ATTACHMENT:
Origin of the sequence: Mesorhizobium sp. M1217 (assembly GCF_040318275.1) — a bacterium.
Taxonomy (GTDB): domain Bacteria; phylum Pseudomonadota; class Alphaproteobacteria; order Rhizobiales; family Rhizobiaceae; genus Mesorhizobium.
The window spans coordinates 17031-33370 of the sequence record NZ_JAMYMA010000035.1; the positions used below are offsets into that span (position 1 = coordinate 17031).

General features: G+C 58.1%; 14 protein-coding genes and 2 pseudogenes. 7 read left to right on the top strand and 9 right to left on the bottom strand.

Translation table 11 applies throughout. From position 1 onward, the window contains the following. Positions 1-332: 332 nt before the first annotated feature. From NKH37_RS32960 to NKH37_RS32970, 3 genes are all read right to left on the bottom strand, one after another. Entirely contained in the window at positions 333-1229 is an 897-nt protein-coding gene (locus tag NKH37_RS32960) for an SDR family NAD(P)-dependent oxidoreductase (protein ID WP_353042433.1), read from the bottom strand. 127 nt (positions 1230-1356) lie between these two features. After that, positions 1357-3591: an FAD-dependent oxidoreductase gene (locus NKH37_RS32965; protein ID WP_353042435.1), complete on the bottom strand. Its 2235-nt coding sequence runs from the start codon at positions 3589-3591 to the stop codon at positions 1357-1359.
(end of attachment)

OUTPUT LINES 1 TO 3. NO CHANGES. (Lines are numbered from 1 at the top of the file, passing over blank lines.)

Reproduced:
Origin of the sequence: Mesorhizobium sp. M1217 (assembly GCF_040318275.1) — a bacterium.
Taxonomy (GTDB): domain Bacteria; phylum Pseudomonadota; class Alphaproteobacteria; order Rhizobiales; family Rhizobiaceae; genus Mesorhizobium.
The window spans coordinates 17031-33370 of the sequence record NZ_JAMYMA010000035.1; the positions used below are offsets into that span (position 1 = coordinate 17031).